Another apparently interpolated scene follows, of Beverly Crusher re-meeting Picard (it’s been established only that Picard brought her husband’s body home to her) and Wesley Crusher’s first visit to the Enterprise bridge. This scene still does work, however (even if the grownup Wil Wheaton doesn’t think so), for Wesley’s wide-eyed circuit and the camera taking his point of view. Wesley is meant to be partly our representative on the Enterprise (and GR’s projection of himself as a boy into the future he is creating, as well as the character that will grow with the series.)
Like every visitor aboard any starship on the Paramount lot, Wesley is invited to sit in the Captain’s chair. But the precocious Wesley catches an incoming perimeter alert, and the child-phobic Picard throws him and his mother off the bridge. But now there’s another mystery—a totally alien ship is approaching.
It is a huge, blank white saucer—measuring twelve times the volume of the Enteprise—and does not answer hails. After scanning the Enterprise, it begins firing on the surface, but the Enterprise notes that it is not hitting Farpoint Station itself, just the nearby Bandi city. This interests Picard, and he orders Riker to “kidnap” Zorn and bring him to the Enterprise. Picard believes he’s been hiding something, and though Zorn denied it, he must know who is attacking his city, and why.
But Picard wonders whether he should defend the city below. Troi tells him that the Prime Directive may not apply because they are in diplomatic negotiations with the inhabitants. Picard orders that phasers be locked on the ship, and then Q as the judge appears, dripping with righteous contempt. “Typical, so typical. Savage lifeforms don’t follow even their own rules.”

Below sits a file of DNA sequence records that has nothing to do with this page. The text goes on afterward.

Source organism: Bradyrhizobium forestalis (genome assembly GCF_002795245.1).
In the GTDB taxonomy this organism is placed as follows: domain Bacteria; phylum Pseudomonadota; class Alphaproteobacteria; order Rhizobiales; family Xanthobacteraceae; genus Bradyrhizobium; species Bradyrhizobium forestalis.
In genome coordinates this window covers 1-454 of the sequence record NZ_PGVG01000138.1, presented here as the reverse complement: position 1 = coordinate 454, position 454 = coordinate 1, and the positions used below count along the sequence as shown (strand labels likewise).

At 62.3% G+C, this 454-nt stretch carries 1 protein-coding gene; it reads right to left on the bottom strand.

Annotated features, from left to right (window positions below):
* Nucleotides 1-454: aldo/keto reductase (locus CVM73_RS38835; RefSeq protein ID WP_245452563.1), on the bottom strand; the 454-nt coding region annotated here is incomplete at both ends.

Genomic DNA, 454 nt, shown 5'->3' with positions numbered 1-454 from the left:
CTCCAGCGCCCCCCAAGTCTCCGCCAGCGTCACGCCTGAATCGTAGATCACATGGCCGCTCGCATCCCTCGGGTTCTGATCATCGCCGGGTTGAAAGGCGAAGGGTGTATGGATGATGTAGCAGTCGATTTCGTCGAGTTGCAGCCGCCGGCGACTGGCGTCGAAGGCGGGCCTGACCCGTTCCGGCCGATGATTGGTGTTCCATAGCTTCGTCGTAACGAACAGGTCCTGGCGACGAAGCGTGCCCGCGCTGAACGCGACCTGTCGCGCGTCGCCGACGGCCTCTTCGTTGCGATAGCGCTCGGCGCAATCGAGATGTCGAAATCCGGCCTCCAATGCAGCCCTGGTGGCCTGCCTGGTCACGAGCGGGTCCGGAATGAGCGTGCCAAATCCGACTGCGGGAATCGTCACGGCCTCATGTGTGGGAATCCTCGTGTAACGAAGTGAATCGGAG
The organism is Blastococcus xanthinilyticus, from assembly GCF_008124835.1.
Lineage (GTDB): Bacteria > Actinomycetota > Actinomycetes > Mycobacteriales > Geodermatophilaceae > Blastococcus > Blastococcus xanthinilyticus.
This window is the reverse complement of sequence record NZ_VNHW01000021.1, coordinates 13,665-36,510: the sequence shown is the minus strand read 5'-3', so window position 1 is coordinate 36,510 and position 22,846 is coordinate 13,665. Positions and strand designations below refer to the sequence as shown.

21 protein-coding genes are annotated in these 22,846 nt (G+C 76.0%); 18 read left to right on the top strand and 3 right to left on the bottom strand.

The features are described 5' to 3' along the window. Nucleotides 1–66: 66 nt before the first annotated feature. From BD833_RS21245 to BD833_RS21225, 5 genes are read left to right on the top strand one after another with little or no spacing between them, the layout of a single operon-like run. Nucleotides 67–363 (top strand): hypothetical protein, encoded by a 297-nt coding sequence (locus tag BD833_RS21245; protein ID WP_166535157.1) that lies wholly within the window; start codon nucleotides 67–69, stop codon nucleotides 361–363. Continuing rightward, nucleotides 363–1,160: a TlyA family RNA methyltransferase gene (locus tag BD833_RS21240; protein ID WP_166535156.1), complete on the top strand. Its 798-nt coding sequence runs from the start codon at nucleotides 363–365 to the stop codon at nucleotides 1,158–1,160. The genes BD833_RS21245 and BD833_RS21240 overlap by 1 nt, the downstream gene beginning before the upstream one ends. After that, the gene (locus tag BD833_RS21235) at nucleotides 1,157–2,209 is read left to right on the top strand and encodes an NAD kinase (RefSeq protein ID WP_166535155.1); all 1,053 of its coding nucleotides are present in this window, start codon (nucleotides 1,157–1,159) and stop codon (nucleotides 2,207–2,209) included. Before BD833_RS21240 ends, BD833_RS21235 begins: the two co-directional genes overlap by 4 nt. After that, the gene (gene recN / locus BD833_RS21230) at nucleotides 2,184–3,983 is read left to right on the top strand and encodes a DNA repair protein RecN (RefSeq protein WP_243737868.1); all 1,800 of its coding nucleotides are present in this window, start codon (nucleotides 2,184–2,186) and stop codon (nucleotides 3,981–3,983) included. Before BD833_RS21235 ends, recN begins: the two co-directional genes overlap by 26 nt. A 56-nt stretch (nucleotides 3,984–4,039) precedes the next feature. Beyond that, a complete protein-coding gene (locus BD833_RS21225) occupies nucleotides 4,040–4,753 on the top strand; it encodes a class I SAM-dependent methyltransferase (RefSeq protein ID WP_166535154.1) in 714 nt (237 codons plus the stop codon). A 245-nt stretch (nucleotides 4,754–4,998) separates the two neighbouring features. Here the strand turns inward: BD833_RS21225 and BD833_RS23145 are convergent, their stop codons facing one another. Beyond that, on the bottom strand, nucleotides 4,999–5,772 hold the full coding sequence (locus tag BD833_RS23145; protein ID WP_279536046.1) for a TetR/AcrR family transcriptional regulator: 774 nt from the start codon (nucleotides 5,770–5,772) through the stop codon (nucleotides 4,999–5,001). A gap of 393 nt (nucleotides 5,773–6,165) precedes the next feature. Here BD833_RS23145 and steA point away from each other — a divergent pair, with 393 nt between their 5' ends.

Back from commercial, Picard orders Q off the bridge. Q expresses interest in the phaser order, but Picard insists he wasn’t going to fire, that it was a “routine safety precaution.” Q eggs him on. He tells him that the meaning of the alien ships is as “plain as the nose on your ugly primate faces.” He suggests a truly civilized race would be seeing to the casualties on the surface, but Crusher’s medical teams are already preparing to beam down. Picard says Starfleet officers are trained to help, but that Q knew people were going to be killed on the planet, and did nothing to stop it. This paradox of godlike knowledge and power will recur in the series, as it did in the original series and Star Trek: The Motion Picture.
Then Picard tries to place the Enterprise between the alien vessel and the planet but suddenly the Enterprise is helpless to move. Riker finds Zorn cowering, but he disappears—apparently transported by and to the alien vessel. Q is still on the bridge when Riker returns, and it is Q who suggests an away team visit the alien vessel. Picard insists that Q not interfere, and he leaves. Riker asks Picard an interesting question—what will you do if Q condemns us, regardless of the evidence? I will do my duty, Picard answers. “To the bitter end?” Riker asks. “I find nothing bitter about that,” Picard replies. This is another early key to Picard’s character.
But then in the midst of this crisis he visits Dr. Crusher in sick bay (who had just said she was preparing teams to go to the surface) to apologize for his insensitivity. A decent character and foreshadowing moment, but badly placed in the story.